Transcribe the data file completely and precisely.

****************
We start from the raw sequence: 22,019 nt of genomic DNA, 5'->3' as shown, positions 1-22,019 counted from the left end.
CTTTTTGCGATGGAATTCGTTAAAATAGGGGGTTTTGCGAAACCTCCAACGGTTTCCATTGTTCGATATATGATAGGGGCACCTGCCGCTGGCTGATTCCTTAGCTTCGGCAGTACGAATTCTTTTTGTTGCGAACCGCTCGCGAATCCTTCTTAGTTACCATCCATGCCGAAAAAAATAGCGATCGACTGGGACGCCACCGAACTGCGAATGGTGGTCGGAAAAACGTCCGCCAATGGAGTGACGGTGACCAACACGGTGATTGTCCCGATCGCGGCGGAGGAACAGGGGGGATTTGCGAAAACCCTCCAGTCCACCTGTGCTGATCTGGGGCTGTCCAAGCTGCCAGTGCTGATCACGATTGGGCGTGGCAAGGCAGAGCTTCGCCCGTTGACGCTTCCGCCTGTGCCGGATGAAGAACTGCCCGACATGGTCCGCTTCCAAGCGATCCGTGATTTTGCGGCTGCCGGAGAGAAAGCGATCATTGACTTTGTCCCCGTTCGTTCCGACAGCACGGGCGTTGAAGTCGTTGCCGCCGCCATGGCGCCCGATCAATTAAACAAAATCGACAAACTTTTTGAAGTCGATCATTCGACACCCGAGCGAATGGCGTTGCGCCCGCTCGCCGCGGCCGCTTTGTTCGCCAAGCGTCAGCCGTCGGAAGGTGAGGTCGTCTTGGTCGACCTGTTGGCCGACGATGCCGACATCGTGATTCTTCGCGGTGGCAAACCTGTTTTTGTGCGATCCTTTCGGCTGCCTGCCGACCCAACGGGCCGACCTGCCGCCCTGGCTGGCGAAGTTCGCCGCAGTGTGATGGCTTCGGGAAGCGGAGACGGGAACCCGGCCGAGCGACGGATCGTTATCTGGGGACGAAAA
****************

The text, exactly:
We start from the raw sequence: 22,019 nt of genomic DNA, 5'->3' as shown, positions 1-22,019 counted from the left end.
CTTTTTGCGATGGAATTCGTTAAAATAGGGGGTTTTGCGAAACCTCCAACGGTTTCCATTGTTCGATATATGATAGGGGCACCTGCCGCTGGCTGATTCCTTAGCTTCGGCAGTACGAATTCTTTTTGTTGCGAACCGCTCGCGAATCCTTCTTAGTTACCATCCATGCCGAAAAAAATAGCGATCGACTGGGACGCCACCGAACTGCGAATGGTGGTCGGAAAAACGTCCGCCAATGGAGTGACGGTGACCAACACGGTGATTGTCCCGATCGCGGCGGAGGAACAGGGGGGATTTGCGAAAACCCTCCAGTCCACCTGTGCTGATCTGGGGCTGTCCAAGCTGCCAGTGCTGATCACGATTGGGCGTGGCAAGGCAGAGCTTCGCCCGTTGACGCTTCCGCCTGTGCCGGATGAAGAACTGCCCGACATGGTCCGCTTCCAAGCGATCCGTGATTTTGCGGCTGCCGGAGAGAAAGCGATCATTGACTTTGTCCCCGTTCGTTCCGACAGCACGGGCGTTGAAGTCGTTGCCGCCGCCATGGCGCCCGATCAATTAAACAAAATCGACAAACTTTTTGAAGTCGATCATTCGACACCCGAGCGAATGGCGTTGCGCCCGCTCGCCGCGGCCGCTTTGTTCGCCAAGCGTCAGCCGTCGGAAGGTGAGGTCGTCTTGGTCGACCTGTTGGCCGACGATGCCGACATCGTGATTCTTCGCGGTGGCAAACCTGTTTTTGTGCGATCCTTTCGGCTGCCTGCCGACCCAACGGGCCGACCTGCCGCCCTGGCTGGCGAAGTTCGCCGCAGTGTGATGGCTTCGGGAAGCGGAGACGGGAACCCGGCCGAGCGACGGATCGTTATCTGGGGACGAAAA